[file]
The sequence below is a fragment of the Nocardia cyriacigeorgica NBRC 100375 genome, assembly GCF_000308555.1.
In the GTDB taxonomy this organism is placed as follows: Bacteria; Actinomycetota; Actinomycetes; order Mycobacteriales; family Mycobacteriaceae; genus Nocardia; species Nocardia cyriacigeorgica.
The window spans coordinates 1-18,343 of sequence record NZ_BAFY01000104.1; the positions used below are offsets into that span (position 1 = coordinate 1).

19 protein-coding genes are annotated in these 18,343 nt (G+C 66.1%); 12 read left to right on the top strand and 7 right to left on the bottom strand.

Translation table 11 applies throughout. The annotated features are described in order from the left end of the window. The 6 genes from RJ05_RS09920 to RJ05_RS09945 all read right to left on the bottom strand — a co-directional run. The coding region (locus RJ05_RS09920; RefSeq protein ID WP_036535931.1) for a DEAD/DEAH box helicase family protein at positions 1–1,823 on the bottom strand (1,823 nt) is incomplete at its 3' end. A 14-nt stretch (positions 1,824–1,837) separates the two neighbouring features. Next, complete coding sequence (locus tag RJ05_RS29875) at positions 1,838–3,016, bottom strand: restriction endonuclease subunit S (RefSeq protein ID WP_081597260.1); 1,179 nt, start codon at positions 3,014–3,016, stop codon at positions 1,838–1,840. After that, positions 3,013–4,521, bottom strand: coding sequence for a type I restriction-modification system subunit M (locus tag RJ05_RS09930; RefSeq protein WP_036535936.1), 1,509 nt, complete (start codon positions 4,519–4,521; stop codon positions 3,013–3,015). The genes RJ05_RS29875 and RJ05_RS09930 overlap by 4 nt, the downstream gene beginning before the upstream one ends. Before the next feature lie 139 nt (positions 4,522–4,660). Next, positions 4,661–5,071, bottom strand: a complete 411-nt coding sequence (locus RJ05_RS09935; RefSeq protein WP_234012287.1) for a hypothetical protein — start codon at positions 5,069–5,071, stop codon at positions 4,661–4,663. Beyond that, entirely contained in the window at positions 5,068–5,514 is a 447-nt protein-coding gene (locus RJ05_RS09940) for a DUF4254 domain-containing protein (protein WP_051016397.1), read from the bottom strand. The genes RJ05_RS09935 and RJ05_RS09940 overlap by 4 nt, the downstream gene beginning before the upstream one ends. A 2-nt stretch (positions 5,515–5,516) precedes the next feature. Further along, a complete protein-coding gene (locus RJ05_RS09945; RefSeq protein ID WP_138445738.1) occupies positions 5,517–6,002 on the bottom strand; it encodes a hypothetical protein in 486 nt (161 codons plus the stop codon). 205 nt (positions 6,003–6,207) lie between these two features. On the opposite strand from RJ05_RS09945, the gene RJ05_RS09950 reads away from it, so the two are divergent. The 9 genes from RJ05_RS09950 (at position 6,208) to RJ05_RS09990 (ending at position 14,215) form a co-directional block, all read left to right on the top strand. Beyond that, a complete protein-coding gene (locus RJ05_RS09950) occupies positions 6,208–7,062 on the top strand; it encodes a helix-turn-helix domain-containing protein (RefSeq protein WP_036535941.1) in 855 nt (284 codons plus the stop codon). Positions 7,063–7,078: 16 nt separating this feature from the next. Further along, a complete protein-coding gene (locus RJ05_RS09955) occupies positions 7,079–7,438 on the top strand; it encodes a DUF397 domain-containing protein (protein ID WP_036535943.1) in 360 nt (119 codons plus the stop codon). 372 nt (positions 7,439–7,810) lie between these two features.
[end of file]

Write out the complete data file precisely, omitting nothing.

The sequence below is a fragment of the Nocardia cyriacigeorgica NBRC 100375 genome, assembly GCF_000308555.1.
In the GTDB taxonomy this organism is placed as follows: Bacteria; Actinomycetota; Actinomycetes; order Mycobacteriales; family Mycobacteriaceae; genus Nocardia; species Nocardia cyriacigeorgica.
The window spans coordinates 1-18,343 of sequence record NZ_BAFY01000104.1; the positions used below are offsets into that span (position 1 = coordinate 1).

19 protein-coding genes are annotated in these 18,343 nt (G+C 66.1%); 12 read left to right on the top strand and 7 right to left on the bottom strand.

Translation table 11 applies throughout. The annotated features are described in order from the left end of the window. The 6 genes from RJ05_RS09920 to RJ05_RS09945 all read right to left on the bottom strand — a co-directional run. The coding region (locus RJ05_RS09920; RefSeq protein ID WP_036535931.1) for a DEAD/DEAH box helicase family protein at positions 1–1,823 on the bottom strand (1,823 nt) is incomplete at its 3' end. A 14-nt stretch (positions 1,824–1,837) separates the two neighbouring features. Next, complete coding sequence (locus tag RJ05_RS29875) at positions 1,838–3,016, bottom strand: restriction endonuclease subunit S (RefSeq protein ID WP_081597260.1); 1,179 nt, start codon at positions 3,014–3,016, stop codon at positions 1,838–1,840. After that, positions 3,013–4,521, bottom strand: coding sequence for a type I restriction-modification system subunit M (locus tag RJ05_RS09930; RefSeq protein WP_036535936.1), 1,509 nt, complete (start codon positions 4,519–4,521; stop codon positions 3,013–3,015). The genes RJ05_RS29875 and RJ05_RS09930 overlap by 4 nt, the downstream gene beginning before the upstream one ends. Before the next feature lie 139 nt (positions 4,522–4,660). Next, positions 4,661–5,071, bottom strand: a complete 411-nt coding sequence (locus RJ05_RS09935; RefSeq protein WP_234012287.1) for a hypothetical protein — start codon at positions 5,069–5,071, stop codon at positions 4,661–4,663. Beyond that, entirely contained in the window at positions 5,068–5,514 is a 447-nt protein-coding gene (locus RJ05_RS09940) for a DUF4254 domain-containing protein (protein WP_051016397.1), read from the bottom strand. The genes RJ05_RS09935 and RJ05_RS09940 overlap by 4 nt, the downstream gene beginning before the upstream one ends. A 2-nt stretch (positions 5,515–5,516) precedes the next feature. Further along, a complete protein-coding gene (locus RJ05_RS09945; RefSeq protein ID WP_138445738.1) occupies positions 5,517–6,002 on the bottom strand; it encodes a hypothetical protein in 486 nt (161 codons plus the stop codon). 205 nt (positions 6,003–6,207) lie between these two features. On the opposite strand from RJ05_RS09945, the gene RJ05_RS09950 reads away from it, so the two are divergent. The 9 genes from RJ05_RS09950 (at position 6,208) to RJ05_RS09990 (ending at position 14,215) form a co-directional block, all read left to right on the top strand. Beyond that, a complete protein-coding gene (locus RJ05_RS09950) occupies positions 6,208–7,062 on the top strand; it encodes a helix-turn-helix domain-containing protein (RefSeq protein WP_036535941.1) in 855 nt (284 codons plus the stop codon). Positions 7,063–7,078: 16 nt separating this feature from the next. Further along, a complete protein-coding gene (locus RJ05_RS09955) occupies positions 7,079–7,438 on the top strand; it encodes a DUF397 domain-containing protein (protein ID WP_036535943.1) in 360 nt (119 codons plus the stop codon). 372 nt (positions 7,439–7,810) lie between these two features.